Washington Nationals superstar Bryce Harper enters a rare two-game set against the visiting New York Yankees with just a .236 batting average -- but he leads the majors in both home runs (13) and walks (41).
Will Harper, a free agent after this season, become baseball's first $400 million man? If so, he'll likely need to get as many big-market clubs to bid for him as possible. The Bombers have long been considered among his primary suitors, but with the offseason addition of Giancarlo Stanton, they have a crowded outfield -- and there's more help down on the farm. Still, Harper idolizes Mickey Mantle, and this could be a chance to roam center field at Yankee Stadium as the Hall of Famer once did.
Our Yankees and Nats beat writers, Coley Harvey and Eddie Matz, respectively, share their odds of a Bryce-Bronx marriage this winter. Read their takes, then take our poll below.
Coley Harvey: Bryce Harper might very well be a New York Yankee one day, but that day -- for now -- doesn't appear to be coming anytime soon.
Harper has long dreamed of patrolling the Yankees' outfield, and his bat, glove and arm could be a welcome addition. At present, though, there's an outfield logjam that includes the likes of fellow corner-outfield sluggers Aaron Judge and Giancarlo Stanton, in addition to players down on the farm. The organization has been grooming Clint Frazier (called up before Tuesday's game) and Estevan Florial in center, a position Harper might have to move to in New York. Florial, in fact, has been viewed internally as one of the Yankees' next breakout stars, albeit possibly another year or two away.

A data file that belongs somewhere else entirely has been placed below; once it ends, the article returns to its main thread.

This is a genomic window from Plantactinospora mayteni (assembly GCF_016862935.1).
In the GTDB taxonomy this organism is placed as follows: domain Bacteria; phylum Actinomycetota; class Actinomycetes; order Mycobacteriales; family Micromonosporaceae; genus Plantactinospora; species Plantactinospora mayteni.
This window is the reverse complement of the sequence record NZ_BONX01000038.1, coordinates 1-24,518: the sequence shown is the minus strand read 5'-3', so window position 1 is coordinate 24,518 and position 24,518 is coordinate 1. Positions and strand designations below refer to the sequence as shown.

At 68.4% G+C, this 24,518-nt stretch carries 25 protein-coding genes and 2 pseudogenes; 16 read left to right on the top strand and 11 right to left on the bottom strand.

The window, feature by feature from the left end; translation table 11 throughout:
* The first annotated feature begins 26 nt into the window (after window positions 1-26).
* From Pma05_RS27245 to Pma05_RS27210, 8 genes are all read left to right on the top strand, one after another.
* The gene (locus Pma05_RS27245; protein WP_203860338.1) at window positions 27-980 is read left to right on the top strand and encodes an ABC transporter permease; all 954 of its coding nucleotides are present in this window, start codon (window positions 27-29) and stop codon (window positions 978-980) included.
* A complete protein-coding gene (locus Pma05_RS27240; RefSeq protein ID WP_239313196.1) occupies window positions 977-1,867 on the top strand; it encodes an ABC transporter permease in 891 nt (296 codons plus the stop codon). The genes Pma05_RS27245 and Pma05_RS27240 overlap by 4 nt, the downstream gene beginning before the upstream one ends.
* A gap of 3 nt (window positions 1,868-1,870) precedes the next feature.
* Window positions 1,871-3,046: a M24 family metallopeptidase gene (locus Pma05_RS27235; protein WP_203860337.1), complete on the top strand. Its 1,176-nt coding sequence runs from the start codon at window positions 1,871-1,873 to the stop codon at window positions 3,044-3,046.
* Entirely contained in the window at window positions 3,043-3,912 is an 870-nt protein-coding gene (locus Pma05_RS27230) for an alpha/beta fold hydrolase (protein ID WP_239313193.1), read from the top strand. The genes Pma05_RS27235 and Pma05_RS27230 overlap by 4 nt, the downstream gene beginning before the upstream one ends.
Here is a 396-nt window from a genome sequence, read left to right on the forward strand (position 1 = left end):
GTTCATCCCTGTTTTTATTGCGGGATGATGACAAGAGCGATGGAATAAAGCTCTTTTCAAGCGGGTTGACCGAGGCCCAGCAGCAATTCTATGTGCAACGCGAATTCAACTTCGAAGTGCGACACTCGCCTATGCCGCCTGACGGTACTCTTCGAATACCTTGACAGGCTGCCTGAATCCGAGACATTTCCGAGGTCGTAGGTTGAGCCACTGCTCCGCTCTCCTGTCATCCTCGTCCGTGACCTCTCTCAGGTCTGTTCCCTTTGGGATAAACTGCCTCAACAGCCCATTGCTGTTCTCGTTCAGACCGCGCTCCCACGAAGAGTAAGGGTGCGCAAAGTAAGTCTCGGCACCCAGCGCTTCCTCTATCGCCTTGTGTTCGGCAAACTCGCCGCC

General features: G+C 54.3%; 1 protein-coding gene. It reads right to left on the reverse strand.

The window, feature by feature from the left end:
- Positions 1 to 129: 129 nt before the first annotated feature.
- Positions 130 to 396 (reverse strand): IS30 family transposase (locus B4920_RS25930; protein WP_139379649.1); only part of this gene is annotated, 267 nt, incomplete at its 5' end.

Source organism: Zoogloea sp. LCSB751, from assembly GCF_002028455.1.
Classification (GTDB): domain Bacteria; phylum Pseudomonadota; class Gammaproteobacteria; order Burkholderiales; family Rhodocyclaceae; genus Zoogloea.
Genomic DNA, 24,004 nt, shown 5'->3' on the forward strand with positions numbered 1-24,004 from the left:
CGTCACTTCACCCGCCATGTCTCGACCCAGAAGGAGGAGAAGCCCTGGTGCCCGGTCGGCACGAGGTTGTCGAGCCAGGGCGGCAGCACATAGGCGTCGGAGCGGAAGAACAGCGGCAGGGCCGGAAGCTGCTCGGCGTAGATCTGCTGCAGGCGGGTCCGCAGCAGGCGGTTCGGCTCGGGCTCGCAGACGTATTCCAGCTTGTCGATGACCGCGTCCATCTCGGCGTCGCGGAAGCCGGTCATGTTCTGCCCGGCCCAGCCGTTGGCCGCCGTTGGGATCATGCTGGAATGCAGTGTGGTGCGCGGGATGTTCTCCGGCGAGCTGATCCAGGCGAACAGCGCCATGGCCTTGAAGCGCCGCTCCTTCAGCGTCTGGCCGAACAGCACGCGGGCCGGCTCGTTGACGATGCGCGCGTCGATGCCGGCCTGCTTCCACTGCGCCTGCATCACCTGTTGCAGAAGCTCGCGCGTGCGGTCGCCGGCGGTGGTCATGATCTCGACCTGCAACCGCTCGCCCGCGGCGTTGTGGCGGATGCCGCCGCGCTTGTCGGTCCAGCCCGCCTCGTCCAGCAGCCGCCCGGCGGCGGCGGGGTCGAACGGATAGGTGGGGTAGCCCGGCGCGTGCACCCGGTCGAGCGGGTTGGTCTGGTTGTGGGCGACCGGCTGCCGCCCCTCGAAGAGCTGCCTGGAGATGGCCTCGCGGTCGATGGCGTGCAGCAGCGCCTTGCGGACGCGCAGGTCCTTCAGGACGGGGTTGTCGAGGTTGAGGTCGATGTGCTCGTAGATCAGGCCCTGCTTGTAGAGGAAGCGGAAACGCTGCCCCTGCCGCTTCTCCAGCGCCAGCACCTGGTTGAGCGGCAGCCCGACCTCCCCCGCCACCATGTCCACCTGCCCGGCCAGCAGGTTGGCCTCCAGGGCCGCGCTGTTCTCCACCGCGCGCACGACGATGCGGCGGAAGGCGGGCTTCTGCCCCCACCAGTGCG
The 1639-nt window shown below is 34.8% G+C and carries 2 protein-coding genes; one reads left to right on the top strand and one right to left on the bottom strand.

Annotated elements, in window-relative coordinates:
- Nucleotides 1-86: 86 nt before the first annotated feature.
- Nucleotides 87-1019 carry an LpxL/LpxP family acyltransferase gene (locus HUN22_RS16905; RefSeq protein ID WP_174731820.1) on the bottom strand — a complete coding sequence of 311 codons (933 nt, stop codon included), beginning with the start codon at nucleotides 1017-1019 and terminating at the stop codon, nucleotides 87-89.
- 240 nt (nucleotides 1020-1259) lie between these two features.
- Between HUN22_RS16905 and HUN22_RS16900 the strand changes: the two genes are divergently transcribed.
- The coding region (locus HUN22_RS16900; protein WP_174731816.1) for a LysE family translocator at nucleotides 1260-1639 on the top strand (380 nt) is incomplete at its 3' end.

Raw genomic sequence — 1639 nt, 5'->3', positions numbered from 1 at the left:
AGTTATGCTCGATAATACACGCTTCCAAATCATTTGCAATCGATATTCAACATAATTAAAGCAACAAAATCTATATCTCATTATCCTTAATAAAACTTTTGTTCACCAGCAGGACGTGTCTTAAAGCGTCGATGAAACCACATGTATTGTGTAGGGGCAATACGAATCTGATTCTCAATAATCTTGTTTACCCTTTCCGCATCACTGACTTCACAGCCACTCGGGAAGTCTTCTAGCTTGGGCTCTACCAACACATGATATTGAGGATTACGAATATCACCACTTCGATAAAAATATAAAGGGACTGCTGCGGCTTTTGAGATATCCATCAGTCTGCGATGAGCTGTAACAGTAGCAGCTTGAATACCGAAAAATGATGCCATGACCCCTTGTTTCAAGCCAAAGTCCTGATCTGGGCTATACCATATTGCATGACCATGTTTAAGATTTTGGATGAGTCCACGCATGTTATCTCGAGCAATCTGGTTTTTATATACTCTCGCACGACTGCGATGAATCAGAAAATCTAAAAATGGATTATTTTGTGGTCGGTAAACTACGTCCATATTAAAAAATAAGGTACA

The cost of signing Harper is another consideration the Yankees will have to make. Such a signing will come just before New York begins truly considering how and if it'll start paying for the likes of Judge, Gary Sanchez and Luis Severino, young stars who could command their own share of coin as arbitration and free agency starts looming in the coming offseasons.
Of course, never say never. It wouldn't be all that surprising to see Harper in pinstripes in April. These are the Yankees, after all.
Current percentage that he's in the Bronx in 2019: 25 percent
Eddie Matz: When it comes to Bryce Harper's odds of signing with the Yankees, reading the tea leaves is only slightly less challenging than reading "War and Peace" -- in the original Russian.
At his presser early in spring training, Harper shut down the whole "wither Bryce" conversation by telling reporters that if they asked him about anything beyond the 2018 season, he'd "be walking right out the door."
In the absence of cold, hard facts, all we can do is guess. But we can certainly make that guess an educated one. Back in March, ESPN's own Jerry Crasnick polled a plethora of front-office folk on a number of hot-button topics, including where the former MVP will end up next season. Of the 38 execs who weighed in, only two and a half (there were some ties) predicted Harper would wind up in the Bronx. That works out to 6.6 percent, a number that no doubt would've been much higher before the Yankees reeled in big fish Giancarlo Stanton in the blockbuster trade of the offseason.
Because the Yankees are the Yankees, though (they're not called the Evil Empire for nothing), I'll give them the benefit of the doubt and round up a little bit.
Current percentage that he's in the Bronx in 2019: 10 percent